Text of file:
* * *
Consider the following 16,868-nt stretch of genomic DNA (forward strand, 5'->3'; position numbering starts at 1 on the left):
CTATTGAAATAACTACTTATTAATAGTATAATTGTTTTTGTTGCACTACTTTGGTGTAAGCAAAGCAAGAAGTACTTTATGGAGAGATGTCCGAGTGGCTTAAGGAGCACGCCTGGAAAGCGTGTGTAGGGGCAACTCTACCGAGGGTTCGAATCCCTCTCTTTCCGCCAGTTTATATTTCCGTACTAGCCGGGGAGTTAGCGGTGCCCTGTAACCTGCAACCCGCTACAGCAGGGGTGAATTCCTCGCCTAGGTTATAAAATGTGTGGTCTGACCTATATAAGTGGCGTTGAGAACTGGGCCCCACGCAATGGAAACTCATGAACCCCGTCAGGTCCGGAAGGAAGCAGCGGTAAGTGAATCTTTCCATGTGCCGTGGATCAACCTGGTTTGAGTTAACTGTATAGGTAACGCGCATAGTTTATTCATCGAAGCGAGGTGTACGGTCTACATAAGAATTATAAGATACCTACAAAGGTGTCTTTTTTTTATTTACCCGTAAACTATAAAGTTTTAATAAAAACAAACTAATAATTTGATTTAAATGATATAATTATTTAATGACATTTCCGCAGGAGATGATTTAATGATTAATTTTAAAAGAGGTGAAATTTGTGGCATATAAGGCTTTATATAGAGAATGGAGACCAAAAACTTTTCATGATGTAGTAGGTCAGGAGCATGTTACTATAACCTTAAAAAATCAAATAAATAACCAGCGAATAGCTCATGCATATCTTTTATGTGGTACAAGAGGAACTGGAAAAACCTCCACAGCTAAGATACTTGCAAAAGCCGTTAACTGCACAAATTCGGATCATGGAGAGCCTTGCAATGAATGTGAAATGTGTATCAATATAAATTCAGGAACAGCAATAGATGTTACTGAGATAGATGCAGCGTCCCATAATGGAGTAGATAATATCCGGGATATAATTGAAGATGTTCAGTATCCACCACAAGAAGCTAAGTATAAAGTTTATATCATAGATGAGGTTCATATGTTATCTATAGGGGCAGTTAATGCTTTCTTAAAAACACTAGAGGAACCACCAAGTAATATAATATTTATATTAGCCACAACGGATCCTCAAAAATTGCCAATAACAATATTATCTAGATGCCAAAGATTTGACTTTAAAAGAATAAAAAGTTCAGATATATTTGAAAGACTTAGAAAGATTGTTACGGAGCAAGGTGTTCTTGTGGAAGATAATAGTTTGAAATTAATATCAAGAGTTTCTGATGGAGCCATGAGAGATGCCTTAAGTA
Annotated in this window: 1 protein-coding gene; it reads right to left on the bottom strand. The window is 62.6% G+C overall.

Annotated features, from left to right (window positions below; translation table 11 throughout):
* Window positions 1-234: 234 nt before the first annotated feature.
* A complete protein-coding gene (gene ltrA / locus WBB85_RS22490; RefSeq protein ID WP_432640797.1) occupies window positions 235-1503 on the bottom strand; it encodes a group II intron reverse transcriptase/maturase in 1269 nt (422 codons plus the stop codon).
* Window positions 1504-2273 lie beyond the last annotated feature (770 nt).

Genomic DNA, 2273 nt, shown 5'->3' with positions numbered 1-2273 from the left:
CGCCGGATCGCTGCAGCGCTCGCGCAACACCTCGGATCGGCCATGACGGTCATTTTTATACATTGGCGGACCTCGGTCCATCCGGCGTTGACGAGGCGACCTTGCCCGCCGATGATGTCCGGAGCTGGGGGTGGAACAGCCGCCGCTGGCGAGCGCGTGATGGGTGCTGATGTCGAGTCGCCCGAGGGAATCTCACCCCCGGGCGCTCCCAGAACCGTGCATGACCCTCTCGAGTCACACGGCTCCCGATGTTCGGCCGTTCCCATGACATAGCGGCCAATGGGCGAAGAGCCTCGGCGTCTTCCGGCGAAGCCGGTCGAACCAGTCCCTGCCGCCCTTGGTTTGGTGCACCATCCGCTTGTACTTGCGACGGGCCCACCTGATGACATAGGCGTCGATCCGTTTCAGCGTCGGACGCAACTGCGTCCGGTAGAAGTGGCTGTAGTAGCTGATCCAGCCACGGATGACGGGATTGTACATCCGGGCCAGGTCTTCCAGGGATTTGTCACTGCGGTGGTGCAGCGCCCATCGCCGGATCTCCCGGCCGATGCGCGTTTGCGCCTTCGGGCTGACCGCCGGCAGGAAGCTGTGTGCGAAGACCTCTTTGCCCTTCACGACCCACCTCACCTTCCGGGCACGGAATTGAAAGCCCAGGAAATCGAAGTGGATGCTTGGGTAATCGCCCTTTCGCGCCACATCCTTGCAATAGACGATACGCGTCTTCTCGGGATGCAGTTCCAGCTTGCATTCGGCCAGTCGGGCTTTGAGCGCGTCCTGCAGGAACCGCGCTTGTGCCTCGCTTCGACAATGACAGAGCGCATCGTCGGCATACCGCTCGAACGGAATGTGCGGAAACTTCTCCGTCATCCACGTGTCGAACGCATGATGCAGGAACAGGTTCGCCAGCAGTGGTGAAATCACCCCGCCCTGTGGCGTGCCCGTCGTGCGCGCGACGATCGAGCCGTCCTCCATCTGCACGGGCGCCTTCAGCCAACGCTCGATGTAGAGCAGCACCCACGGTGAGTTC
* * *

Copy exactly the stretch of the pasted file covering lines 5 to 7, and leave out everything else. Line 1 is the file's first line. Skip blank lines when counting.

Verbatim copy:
* Window positions 1-234: 234 nt before the first annotated feature.
* A complete protein-coding gene (gene ltrA / locus WBB85_RS22490; RefSeq protein ID WP_432640797.1) occupies window positions 235-1503 on the bottom strand; it encodes a group II intron reverse transcriptase/maturase in 1269 nt (422 codons plus the stop codon).
* Window positions 1504-2273 lie beyond the last annotated feature (770 nt).